Burlington Free Press
Published 8:35 PM EDT Oct 18, 2018
BURLINGTON, Vt. – Late Tuesday night, Burlington police Chief Brandon del Pozo posted a Facebook response to obituary about a young woman who died after struggling for years with opiate addiction. By the next morning, it seemed the whole world knew about it.
Del Pozo's post about the obit for Madelyn Ellen Linsenmeir has been read by more than twice the population of Burlington on BurlingtonFreePress.com alone.
According to her family, the 30-year-old Linsenmeir began using OxyContin for the first time at a high school party. She was, "hilarious, and warm, and fearless, and resilient."
The obituary goes on to say that using "is not a choice or a weakness. And chances are very good that someone you know is struggling with it, and that person needs and deserves your empathy and support."
Del Pozo's response has been shared a few thousand times on social media, his bluntness echoed and criticized.
"Did readers think this was the first time a beautiful, young, beloved mother from a pastoral state got addicted to Oxy and died from the descent it wrought?" the police chief wrote. "And what about the rest of the victims, who weren't as beautiful and lived in downtrodden cities or the rust belt? They too had mothers who cried for them and blamed themselves."
More: Burlington police chief reacts to Madelyn Ellen Linsenmeir obituary: 'I have a problem'
Democratic candidate for governor Christine Hallquist shared his post, thanking him for his words. Timothy Burke, a journalist for the Daily Beast, tweeted the post with the words, "Please elect this man to replace Bernie Sanders, Vermont."
All of this national attention emerged Wednesday as the chief attended a Burlington police retreat. He'd arranged for two scientists specializing in addiction science and addiction psychiatry to give a presentation to his officers.
"It couldn't have been more of a good coincidence," del Pozo said Thursday. "As we're teaching our officers about addiction science, there's a parallel national conversation growing around the topic."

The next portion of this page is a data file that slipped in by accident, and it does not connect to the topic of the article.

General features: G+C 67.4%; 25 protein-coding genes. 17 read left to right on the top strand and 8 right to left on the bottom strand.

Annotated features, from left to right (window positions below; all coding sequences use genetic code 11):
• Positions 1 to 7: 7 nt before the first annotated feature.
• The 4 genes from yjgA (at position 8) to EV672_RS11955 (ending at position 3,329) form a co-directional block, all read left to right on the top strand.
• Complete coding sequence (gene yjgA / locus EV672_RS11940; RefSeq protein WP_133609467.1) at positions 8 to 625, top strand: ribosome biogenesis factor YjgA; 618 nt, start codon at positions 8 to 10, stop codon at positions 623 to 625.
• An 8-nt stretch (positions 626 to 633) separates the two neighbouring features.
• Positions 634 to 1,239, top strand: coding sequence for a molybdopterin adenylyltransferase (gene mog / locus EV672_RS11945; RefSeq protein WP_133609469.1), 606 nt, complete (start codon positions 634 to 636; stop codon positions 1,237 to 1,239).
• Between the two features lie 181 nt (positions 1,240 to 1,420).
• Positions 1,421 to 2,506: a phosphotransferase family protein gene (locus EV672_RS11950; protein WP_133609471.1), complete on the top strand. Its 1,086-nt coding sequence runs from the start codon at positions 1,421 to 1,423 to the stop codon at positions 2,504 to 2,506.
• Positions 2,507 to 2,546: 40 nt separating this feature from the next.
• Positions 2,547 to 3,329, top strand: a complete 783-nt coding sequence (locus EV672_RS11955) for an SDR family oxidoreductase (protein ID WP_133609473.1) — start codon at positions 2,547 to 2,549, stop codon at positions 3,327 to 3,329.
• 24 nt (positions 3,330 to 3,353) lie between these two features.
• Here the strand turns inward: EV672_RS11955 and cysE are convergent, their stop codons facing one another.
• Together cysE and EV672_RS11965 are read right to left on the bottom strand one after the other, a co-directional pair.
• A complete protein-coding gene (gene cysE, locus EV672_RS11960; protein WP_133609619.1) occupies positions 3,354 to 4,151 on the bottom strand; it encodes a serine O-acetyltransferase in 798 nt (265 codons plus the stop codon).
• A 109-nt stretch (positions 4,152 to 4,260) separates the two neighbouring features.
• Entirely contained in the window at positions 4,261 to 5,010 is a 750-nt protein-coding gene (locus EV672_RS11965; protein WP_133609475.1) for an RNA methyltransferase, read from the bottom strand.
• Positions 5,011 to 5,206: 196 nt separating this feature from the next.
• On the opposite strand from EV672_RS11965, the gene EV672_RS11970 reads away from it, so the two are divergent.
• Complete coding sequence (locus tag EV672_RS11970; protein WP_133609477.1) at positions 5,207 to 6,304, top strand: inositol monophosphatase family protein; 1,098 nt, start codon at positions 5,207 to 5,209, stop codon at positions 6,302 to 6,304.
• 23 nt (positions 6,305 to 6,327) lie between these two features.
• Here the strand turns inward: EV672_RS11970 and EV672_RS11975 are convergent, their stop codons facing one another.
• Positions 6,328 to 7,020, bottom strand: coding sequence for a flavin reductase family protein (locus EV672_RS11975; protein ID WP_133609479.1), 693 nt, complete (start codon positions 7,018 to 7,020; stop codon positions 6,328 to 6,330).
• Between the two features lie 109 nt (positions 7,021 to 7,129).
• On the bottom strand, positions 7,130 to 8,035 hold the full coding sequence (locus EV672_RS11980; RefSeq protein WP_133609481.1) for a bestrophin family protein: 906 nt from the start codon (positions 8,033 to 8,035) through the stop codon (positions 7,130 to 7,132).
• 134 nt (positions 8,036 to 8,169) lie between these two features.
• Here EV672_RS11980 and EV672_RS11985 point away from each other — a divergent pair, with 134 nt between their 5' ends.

The officers, he said, were visibly impressed during the presentation and gained a deeper understanding of some of the department's new approaches in policing people struggling with addiction.
"It made me realize how important it was that my post be out there," he said.
He has received a flood of responses, he said. Many are from people who have been touched by the opioid epidemic, thanking him for his words. Others praised him for bringing the issues to their attention and said his recommendations – such as ending prosecution of persons with addiction for misdemeanor-level drug possession – are interesting.
More: Vermont obituary tells of opioid struggle
And a few people – not many, but a few, he said – sent him angry messages asking why he had a problem with such a beautiful obituary.
He has had some interview requests, including Boston news outlets and NPR. He said he was glad for the opportunity to spotlight some of the ways Burlington has tackled the opioid epidemic, such as pushing to lower access to buprenorphine.
Being vocal about approaches to addiction has been a fundamental part of his role as police chief, he said.
"When the mayor hired me, one of his requirements was that he and I work together to help Burlington address the opioid crisis," he said.
Would he ever run for office, as the one tweet suggested?
"It's a crazy question," said del Pozo, who holds a bachelor's degree from Dartmouth College and a master's degree in public administration from Harvard. He worked 18 years with the New York City Police Department before he was chosen as Burlington's top cop three years ago.
Right now, he's satisfied as the city's chief of police, he said.
"I'm flattered that people feel like they're well-led in the hands of the Burlington Police Department. I'm going to need another job after this, but I have no idea what's that going to be," he said, laughing.
Follow Jess Aloe on Twitter: @jess_aloe; follow Evan Weiss on Twitter: @eaweiss